Democratic Gov. Pat Quinn signed a measure into law Saturday that will make Illinois the 18th state to allow voters to register online. Supporters say the move could increase turnout at the polls and cut down on paperwork costs, while critics question the security of an online registration system and say there is a potential for fraud in a state where Chicagoans have been known to vote from beyond the grave. Under the legislation, anyone with a valid driver’s license or state identification card can go online to sign up to vote online beginning July 1, 2014. That’s the target date for the State Board of Elections to have the new system up and running.
Seventeen-year-olds who turn 18 before the November 2014 general election will be able to vote in the March primary, under an Illinois law enacted Wednesday. Gov. Pat Quinn signed the law, dubbed “Suffrage at 17” by its champions, at Stevenson High School in Lincolnshire. Government teacher Andrew Conneen and many of his students have lobbied for the proposal for years. Conneen, students and others looked on as Quinn signed the law on the running track outside the school. Behind him, the scoreboard clock read 2:26, the official number of the House bill.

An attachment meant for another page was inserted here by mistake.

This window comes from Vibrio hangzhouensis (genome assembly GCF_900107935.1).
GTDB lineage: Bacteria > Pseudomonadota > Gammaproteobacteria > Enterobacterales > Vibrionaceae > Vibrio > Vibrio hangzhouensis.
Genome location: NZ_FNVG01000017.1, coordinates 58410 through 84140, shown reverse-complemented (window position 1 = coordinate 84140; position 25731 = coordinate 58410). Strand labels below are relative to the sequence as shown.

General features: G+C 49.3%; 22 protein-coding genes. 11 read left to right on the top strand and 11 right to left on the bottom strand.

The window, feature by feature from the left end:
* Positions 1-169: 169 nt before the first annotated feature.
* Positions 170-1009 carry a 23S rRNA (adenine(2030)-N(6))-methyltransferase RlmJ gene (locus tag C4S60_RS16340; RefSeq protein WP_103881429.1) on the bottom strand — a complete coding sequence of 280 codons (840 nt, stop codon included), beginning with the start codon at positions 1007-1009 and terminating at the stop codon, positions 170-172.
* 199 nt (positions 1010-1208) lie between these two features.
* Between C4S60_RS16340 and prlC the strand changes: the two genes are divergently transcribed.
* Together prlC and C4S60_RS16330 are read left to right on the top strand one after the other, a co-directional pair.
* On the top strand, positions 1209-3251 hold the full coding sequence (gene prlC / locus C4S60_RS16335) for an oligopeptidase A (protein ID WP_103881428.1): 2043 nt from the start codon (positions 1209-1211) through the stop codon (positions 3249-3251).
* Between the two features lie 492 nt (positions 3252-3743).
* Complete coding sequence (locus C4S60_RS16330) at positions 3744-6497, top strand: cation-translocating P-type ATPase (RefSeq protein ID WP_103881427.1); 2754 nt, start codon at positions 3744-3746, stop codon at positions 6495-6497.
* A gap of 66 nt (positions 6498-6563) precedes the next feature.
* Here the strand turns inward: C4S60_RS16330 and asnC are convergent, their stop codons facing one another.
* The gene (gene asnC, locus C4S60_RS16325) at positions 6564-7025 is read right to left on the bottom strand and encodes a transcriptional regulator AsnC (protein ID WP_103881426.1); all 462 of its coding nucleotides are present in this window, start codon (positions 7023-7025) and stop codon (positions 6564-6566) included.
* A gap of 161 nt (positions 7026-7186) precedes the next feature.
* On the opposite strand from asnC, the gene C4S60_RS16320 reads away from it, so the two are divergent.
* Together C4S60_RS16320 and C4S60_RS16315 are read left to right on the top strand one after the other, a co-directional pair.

Gov. Pat Quinn is expected to sign legislation that will allow online voter registration, and officials of the agencies that would help implement the change in law say they are ready to make it work. “In today’s Internet age, allowing residents to register online will help more voters raise their voices at the ballot box and strengthen our democracy,” Quinn said in a statement after the General Assembly gave its final OK to the legislation, House Bill 2418, on May 30. The governor, who also used the statement to thank the bill’s chief sponsors, Sen. Don Harmon, D-Oak Park, and Rep. Barbara Flynn Currie, D-Chicago, said the new system would “move our election process into the 21st century by making voter registration easier and more readily available for everyday people. This cost-effective measure will save taxpayer dollars and welcome new voters of all ages to our state’s Democratic process.”